Though write-offs that fail to stimulate business investment and incentives that do not goose consumer spending might not help small companies, other aspects of the plan could actually hurt entrepreneurs. According to Isaac Shapiro, a policy analyst at the Center on Budget and Policy Priorities, a research organization in Washington, DC, "by making dividend-paying corporate stocks a more attractive investment, the proposal would cause investment dollars to shift away from other sectors of the economy, such as small businesses."
Even worse, the Bush plan could starve states of revenues, forcing cash-strapped state governments to employ measures that impact small companies more than large corporations. After the president announced his proposal, the National Governors Association, which in December warned that states face their worst fiscal crisis since World War II, announced that the plan would cost states $4 billion per year in lost taxes on dividends. To make up for the shortfall, many states may boost personal income taxes, as California has already done, canceling out any savings entrepreneurs might have gained from Bush's federal tax cuts. (Bush supposedly had considered including $10 billion in aid to states in his plan but ultimately decided not to pursue this option.) "There is definitely a major danger that states could raise income taxes and restore the state estate taxes to make up for decreased revenues," says the SBSC's McKigney, who believes states should look to cut spending rather than boosting taxes.
Then Came the
The economic plan proposed by congressional Democrats is, in some respects, more attractive to small businesses. In contrast to the president's proposal, the Democrats' idea focuses on short-term, temporary stimulus targeted at middle-income consumers who are less likely to save what they get--$600 in tax rebates for each American couple, $32 billion in short-term business tax incentives, and $31 billion in targeted federal aid to cities and states. Some Democrats have suggested including a payroll tax cut in their plan, since payroll taxes more directly impact middle-income consumers.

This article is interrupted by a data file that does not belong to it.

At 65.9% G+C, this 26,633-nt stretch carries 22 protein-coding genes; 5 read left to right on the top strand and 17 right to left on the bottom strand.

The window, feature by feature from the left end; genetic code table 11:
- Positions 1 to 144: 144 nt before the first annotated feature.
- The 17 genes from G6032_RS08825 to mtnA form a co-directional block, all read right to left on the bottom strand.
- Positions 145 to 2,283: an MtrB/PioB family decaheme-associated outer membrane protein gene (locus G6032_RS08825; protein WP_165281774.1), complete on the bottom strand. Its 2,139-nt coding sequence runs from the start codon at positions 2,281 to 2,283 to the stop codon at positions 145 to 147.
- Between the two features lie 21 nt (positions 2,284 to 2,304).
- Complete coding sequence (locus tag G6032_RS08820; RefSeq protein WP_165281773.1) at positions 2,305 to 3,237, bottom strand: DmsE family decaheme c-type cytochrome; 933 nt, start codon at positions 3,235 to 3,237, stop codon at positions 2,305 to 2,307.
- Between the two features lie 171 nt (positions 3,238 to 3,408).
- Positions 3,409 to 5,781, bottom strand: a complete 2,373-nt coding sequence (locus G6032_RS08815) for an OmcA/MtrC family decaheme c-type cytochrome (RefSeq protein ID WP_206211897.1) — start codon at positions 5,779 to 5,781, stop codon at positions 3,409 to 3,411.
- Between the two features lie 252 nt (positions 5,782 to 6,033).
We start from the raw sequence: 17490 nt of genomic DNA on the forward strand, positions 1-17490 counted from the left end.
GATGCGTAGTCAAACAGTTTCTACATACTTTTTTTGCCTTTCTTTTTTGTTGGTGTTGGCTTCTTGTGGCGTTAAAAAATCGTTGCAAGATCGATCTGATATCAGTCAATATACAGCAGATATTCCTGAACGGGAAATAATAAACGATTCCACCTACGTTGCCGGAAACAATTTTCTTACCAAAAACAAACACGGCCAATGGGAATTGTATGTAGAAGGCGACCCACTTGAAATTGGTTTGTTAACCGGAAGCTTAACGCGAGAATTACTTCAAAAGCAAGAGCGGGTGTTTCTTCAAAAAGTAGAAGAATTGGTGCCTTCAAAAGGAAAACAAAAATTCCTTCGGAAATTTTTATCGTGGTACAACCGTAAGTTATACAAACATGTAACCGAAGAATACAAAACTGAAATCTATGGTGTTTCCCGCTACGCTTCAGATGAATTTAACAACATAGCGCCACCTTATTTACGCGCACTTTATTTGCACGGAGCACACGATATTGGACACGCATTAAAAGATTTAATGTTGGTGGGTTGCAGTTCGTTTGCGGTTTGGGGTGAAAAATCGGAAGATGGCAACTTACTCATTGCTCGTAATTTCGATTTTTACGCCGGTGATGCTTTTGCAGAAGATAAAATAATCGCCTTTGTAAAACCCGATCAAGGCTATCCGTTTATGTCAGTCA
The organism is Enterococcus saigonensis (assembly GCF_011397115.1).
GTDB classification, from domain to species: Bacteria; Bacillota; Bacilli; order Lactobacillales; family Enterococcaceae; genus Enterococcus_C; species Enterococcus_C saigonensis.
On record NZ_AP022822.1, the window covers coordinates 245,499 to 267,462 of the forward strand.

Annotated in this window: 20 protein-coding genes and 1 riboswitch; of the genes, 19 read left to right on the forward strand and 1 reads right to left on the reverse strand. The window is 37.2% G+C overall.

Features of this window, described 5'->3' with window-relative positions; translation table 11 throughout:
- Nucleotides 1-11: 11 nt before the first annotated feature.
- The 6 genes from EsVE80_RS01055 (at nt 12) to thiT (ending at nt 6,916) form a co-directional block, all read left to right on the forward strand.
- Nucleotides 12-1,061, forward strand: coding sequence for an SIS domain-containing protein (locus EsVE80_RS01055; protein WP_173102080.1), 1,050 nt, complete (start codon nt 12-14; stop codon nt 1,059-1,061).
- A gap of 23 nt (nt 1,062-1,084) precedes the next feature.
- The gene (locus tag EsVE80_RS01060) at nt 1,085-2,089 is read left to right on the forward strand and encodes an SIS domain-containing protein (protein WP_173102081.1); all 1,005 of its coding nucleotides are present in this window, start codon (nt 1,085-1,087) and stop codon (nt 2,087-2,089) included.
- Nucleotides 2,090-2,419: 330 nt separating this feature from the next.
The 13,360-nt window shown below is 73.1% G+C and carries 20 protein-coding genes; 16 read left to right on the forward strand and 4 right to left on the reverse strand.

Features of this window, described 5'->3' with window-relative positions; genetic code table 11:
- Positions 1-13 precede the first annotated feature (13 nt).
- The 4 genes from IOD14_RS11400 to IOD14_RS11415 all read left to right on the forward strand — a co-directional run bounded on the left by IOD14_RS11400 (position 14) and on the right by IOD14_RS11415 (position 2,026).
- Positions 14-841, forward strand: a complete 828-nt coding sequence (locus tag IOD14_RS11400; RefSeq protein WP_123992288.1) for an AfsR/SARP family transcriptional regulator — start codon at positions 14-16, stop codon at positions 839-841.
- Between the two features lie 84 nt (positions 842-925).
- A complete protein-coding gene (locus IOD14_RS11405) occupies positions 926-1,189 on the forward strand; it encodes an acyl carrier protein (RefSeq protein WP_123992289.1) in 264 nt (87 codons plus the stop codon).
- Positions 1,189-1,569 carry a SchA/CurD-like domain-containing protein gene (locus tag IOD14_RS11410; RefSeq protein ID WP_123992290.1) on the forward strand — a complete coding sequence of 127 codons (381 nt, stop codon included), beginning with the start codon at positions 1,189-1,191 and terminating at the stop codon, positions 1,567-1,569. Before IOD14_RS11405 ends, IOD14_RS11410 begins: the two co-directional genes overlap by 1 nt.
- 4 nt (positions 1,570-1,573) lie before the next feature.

Ultimately, sources in Congress say, the House and the Senate probably will adopt an amended version of the president's plan. Total elimination of dividend taxes is unlikely to pass--influential senators like John McCain (R-AZ) and John Breaux (D-LA) have already spoken out against it--but Congress probably will slash dividend taxes significantly. Similarly, small businesses may not get write-offs of $75,000, but they are likely to obtain exemptions of at least $50,000.
And though the president may not accomplish his goal of reducing marginal tax rates further, Congress probably will agree to accelerate tax cuts to 2003, a measure both the president and congresspeople seem to agree upon.
|Taking Advantage of the Economic Plan|
economic proposal ultimately passes Congress, it probably will be a
compromise between President Bush's plan and the Democrats'
version. Yet most analysts expect that certain components are all
but guaranteed to be included: some reduction of dividend taxes,
higher write-offs for purchasing equipment, and acceleration of tax
cuts. Small businesses can take advantage of these changes in
1. Organize as a C corporation. With a reduction in dividend taxes, small businesses that are currently sole proprietorships could save money by becoming C corporations, paying themselves lower salaries and earning more profits, which would be taxed less.
2. Target the retiree market. Small businesses located in areas with large numbers of senior citizens may want to increasingly target their goods and services to retirees, who will benefit enormously from a reduction or elimination of dividend taxes.
3. Rethink business investment plans. Entrepreneurs should rework their business investment plans and see whether they might purchase new equipment more quickly than they had previously planned, to take advantage of the new tax write-offs.
Joshua Kurlantzick is Foreign Editor of The New Republic.